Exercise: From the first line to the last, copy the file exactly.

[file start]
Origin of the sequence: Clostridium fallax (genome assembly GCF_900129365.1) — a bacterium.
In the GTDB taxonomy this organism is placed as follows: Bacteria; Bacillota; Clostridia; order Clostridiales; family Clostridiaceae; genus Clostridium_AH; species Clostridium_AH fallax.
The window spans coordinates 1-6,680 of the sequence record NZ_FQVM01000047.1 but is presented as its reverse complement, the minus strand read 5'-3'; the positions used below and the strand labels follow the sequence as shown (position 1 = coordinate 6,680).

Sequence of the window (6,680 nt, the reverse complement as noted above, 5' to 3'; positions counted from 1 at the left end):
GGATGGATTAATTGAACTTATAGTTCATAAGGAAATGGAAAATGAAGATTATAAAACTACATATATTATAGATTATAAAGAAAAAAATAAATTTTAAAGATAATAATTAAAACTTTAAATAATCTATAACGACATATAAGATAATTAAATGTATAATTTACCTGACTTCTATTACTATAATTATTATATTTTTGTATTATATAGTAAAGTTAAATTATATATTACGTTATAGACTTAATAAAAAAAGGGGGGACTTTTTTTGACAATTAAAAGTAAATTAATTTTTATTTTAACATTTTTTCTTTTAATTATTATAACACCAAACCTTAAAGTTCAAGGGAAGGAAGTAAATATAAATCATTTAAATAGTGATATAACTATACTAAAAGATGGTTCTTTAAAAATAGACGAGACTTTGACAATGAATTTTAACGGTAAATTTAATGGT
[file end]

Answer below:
Origin of the sequence: Clostridium fallax (genome assembly GCF_900129365.1) — a bacterium.
In the GTDB taxonomy this organism is placed as follows: Bacteria; Bacillota; Clostridia; order Clostridiales; family Clostridiaceae; genus Clostridium_AH; species Clostridium_AH fallax.
The window spans coordinates 1-6,680 of the sequence record NZ_FQVM01000047.1 but is presented as its reverse complement, the minus strand read 5'-3'; the positions used below and the strand labels follow the sequence as shown (position 1 = coordinate 6,680).

Sequence of the window (6,680 nt, the reverse complement as noted above, 5' to 3'; positions counted from 1 at the left end):
GGATGGATTAATTGAACTTATAGTTCATAAGGAAATGGAAAATGAAGATTATAAAACTACATATATTATAGATTATAAAGAAAAAAATAAATTTTAAAGATAATAATTAAAACTTTAAATAATCTATAACGACATATAAGATAATTAAATGTATAATTTACCTGACTTCTATTACTATAATTATTATATTTTTGTATTATATAGTAAAGTTAAATTATATATTACGTTATAGACTTAATAAAAAAAGGGGGGACTTTTTTTGACAATTAAAAGTAAATTAATTTTTATTTTAACATTTTTTCTTTTAATTATTATAACACCAAACCTTAAAGTTCAAGGGAAGGAAGTAAATATAAATCATTTAAATAGTGATATAACTATACTAAAAGATGGTTCTTTAAAAATAGACGAGACTTTGACAATGAATTTTAACGGTAAATTTAATGGT